Home prices in the United States rose for the 56th consecutive month in September. Compared with September of 2015, home prices rose 6.3%, including the sales of distressed properties. The year-over-year August increase was 6.2%. Month over month, September home prices rose by 1.1% from August prices, which had also risen 1.1% over July prices.
Two states posted negative home price changes in September: Connecticut, down 1.4% and Alaska, down 0.3%. Home prices reached new highs in 15 states and the District of Columbia: Arkansas, Colorado, Iowa, Indiana, Kentucky, Louisiana, North Carolina, Nebraska, New York, Oregon, Tennessee, Texas, Utah and Washington.
The data were released Tuesday by CoreLogic in its Home Price Insights Report for September.
Including sales of distressed properties, the five states posting the largest year-over-year price increases in September were Washington (10.3%), Oregon (10.1%), Colorado (8.6%), Utah (7.8%) and Idaho (7.7%).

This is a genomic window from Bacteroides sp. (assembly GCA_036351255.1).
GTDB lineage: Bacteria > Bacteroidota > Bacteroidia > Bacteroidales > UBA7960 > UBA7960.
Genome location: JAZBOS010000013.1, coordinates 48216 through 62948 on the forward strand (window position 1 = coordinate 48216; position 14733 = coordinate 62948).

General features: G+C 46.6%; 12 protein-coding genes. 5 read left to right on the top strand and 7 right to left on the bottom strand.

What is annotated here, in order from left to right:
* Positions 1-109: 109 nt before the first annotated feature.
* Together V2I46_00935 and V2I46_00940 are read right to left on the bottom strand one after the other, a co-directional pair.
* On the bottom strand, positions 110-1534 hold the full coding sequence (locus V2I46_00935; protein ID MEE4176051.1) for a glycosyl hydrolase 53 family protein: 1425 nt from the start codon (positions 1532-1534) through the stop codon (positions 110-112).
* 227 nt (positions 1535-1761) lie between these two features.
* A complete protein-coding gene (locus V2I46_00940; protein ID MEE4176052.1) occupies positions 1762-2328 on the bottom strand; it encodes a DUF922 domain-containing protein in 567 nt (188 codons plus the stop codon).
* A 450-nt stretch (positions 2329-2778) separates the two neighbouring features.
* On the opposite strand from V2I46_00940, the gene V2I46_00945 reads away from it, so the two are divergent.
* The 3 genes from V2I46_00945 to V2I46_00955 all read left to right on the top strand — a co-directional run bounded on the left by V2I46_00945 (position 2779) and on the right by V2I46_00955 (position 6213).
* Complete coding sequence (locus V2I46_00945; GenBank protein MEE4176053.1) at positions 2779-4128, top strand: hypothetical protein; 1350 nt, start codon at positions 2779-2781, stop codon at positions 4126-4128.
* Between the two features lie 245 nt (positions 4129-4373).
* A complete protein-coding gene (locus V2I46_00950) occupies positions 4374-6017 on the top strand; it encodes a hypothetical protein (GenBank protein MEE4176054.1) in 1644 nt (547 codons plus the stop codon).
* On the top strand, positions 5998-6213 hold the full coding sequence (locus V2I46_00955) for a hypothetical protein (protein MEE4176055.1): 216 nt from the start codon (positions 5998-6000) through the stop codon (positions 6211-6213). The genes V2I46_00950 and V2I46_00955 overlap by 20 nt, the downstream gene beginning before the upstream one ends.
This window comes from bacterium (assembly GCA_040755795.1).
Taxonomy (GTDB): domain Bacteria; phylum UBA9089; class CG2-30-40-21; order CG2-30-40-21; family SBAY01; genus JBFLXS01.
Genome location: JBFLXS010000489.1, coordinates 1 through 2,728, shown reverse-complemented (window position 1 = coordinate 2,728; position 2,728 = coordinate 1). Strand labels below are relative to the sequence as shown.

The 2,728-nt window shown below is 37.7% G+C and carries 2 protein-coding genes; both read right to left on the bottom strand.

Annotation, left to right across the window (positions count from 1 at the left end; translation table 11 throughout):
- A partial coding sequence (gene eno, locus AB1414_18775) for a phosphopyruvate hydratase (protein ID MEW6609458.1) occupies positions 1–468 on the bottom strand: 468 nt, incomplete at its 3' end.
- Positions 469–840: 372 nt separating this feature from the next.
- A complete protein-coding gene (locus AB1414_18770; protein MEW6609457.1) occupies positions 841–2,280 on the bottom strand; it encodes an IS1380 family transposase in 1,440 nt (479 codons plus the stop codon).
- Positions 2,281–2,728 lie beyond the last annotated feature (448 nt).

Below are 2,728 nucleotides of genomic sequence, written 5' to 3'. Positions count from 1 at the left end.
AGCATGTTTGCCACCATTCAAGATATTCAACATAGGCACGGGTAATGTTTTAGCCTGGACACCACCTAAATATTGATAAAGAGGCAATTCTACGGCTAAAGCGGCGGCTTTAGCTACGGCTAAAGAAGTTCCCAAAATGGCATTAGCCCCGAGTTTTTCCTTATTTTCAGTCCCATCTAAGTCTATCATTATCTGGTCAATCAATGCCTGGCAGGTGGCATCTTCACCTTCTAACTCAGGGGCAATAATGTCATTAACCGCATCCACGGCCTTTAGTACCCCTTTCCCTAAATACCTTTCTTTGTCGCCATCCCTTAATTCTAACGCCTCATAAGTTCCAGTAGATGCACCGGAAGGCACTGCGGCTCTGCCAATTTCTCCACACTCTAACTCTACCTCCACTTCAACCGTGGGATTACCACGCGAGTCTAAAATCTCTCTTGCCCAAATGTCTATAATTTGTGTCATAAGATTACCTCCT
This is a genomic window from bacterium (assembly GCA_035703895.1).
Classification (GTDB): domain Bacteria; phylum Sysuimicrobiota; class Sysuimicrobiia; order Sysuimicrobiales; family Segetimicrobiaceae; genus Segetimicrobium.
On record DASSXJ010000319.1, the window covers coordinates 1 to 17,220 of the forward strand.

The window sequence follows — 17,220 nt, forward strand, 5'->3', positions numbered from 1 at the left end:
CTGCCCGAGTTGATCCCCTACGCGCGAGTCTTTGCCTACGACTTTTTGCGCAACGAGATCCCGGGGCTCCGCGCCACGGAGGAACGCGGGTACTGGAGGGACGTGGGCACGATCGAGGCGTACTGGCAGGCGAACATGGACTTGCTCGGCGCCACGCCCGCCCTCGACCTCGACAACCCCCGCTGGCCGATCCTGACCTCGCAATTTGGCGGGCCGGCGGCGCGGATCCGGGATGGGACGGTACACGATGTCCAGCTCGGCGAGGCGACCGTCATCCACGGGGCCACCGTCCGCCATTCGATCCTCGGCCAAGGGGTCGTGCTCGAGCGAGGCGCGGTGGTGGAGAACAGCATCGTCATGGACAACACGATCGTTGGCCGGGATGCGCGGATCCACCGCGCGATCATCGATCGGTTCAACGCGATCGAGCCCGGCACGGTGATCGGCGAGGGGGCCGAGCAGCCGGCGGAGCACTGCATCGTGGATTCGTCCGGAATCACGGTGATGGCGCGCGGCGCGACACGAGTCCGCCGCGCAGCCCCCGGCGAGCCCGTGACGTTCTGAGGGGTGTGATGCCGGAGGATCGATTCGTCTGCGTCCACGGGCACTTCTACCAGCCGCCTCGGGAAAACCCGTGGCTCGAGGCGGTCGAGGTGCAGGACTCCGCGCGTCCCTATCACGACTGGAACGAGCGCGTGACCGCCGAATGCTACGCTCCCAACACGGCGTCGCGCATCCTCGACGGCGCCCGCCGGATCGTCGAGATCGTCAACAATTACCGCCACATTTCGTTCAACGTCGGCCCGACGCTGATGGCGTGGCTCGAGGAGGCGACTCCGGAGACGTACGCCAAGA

CoreLogic chief economist Frank Nothaft said:
Home-equity wealth has doubled during the last five years to $13 trillion, largely because of the recovery in home prices. Nationwide during the past year, the average gain in housing wealth was about $11,000 per homeowner, but with wide geographic variation.
Excluding sales of distressed properties, the five states posting the biggest price increases over the past 12 months were Washington (9.7%), Oregon (9.5%), Colorado (8.3%), Utah (6.9%) and New York (6.8%).
The five states with the largest remaining peak-to-current declines, including distressed transactions, were Nevada (31.4%), Florida (22.5%), Arizona (22%), Connecticut (19.1%) and Maryland (18.7%).
Peak home prices occurred in April 2006 and current prices remain 5.2% below that peak. Including distressed sales, CoreLogic forecasts national single-family home prices to reach a new peak in October 2017.
CoreLogic has forecast that home prices will rise 0.3% month over month in October and rise by 5.2% between September 2016 and September 2017. Both projections include distressed sales.